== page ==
"When I first came to these mountains about 24 years ago (1891), the Monte Cristo was being worked by Spanish people. They carried the ore up to a crusher driven by a large water wheel. When they left, I tore the water wheel down and carried some of the timber to my ranch.'
Colby's story of the large water wheel gains in interest when compared with an article that appeared in the Los Angeles Semi-Weekly News for January 4, 1867:
A new mining district north of the Tehungo ( probably referring to Tujunga)and east of the Soledad district has been formed. Gold bearing quartz of great richness has been discovered….Four large arrastres will be in operation in a few days. A water wheel 60 feet in diameter is being erected for the purpose of drawing a twenty-stamp mill.
According to some of the old timers, the paper was describing the beginnings of the Monte Cristo Gold Mine .
Around 1893, the property passed into the hands of a
Colonel Baker. A company was organized and some $85,000 spent in building a
rough wagon road from Acton up Aliso Canyon, over Mill Creek Summit, and down to
the Monte Cristo Gold Mine. Heavy mining machinery was transported in and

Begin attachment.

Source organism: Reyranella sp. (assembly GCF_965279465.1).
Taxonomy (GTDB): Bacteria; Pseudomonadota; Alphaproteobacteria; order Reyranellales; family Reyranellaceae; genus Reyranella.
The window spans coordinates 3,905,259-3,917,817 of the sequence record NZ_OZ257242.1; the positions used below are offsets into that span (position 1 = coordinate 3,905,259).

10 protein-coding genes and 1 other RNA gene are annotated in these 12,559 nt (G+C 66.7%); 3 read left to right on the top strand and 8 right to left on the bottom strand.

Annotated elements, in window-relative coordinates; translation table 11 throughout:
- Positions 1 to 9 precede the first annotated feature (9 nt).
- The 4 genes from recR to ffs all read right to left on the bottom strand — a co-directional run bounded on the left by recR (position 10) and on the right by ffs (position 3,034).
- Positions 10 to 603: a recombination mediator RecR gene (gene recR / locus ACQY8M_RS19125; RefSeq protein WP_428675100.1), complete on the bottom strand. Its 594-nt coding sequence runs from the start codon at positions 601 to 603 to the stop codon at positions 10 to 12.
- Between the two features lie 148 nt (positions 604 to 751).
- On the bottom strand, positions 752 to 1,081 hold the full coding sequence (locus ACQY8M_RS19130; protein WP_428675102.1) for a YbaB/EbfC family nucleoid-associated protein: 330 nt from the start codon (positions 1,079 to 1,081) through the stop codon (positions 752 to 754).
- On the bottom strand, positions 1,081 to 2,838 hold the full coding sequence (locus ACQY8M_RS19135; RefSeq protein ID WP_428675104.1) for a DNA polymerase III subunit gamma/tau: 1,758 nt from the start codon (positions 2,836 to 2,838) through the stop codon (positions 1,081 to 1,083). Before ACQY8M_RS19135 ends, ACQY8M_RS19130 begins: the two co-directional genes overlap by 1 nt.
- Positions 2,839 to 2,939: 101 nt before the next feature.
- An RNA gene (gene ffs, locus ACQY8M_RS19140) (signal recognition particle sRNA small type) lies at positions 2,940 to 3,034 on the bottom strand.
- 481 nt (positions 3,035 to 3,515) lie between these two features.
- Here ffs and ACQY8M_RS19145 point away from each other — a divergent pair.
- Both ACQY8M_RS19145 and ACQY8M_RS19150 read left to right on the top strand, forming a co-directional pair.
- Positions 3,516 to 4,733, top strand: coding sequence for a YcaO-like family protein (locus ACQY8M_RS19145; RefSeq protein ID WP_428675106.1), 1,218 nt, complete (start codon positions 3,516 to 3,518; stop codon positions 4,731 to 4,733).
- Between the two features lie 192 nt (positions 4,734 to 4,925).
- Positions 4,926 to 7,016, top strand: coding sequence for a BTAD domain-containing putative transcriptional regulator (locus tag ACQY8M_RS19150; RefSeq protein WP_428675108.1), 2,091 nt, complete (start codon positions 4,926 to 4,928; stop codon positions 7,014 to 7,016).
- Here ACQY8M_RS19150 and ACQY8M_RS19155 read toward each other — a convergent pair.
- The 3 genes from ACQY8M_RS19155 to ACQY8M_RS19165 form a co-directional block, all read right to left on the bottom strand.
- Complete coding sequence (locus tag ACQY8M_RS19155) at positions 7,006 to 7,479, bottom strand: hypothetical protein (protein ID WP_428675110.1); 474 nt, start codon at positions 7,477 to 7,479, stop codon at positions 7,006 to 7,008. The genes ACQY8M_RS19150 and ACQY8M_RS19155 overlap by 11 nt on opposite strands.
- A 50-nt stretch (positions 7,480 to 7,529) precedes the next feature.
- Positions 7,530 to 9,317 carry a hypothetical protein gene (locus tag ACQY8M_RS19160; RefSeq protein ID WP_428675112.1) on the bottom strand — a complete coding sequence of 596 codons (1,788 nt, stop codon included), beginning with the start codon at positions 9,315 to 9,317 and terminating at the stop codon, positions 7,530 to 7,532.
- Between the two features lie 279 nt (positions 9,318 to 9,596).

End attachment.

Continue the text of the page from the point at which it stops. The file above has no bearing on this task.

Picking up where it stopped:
assembled, and buildings were erected.
The first account of any extensive work in the Monte Cristo Gold Mine appeared in 1895. Development at that time included several 5-foot to 30-foot adits, and three shafts, 10 feet to 40 feet deep. The rock was crushed in a four-stamp mill with 600-pound stamps, and a 5-foot Huntington mill. Two of the above mentioned mines were free milling and two produced sulfide ore. Five men were engaged on the property at the time, mainly on development work. The owner in 1895 was R.E. Hudson.
A few years later, J. J. Haish, owner of a store in Acton, grubstaked Captain Elbridge Fuller who, with a succession of partners, ruled the Monte Cristo Gold Mine for some 20 years of stormy personal controversy and marginal mining success. It seems that Fuller could never get along with his partners, and one by one they either sold out, were driven away, or met with foul play.
Colby related an incident that appears typical of the Fuller era:
Fuller entered another partnership with two brothers, Hudson by name, but seems to have taken into his confidence another party named Hutchinson. The latter quarreled with the Hudson's who threatened him and drove him off. Fuller and Hutchinson then turned against the Hudson's. On a trip to Los Angeles and Pasadena, they plotted to kill or drive the Hudson's from Monte Cristo Gold Mine . After a drinking spree, they arrived at the mouth of the Arroyo Seco where, finding themselves in need of more liquor to bolster their courage, they stopped while Fuller returned to the city to replenish the liquor supply. Upon returning to the Arroyo, he found Hutchinson dead, having his head blown off with a gun.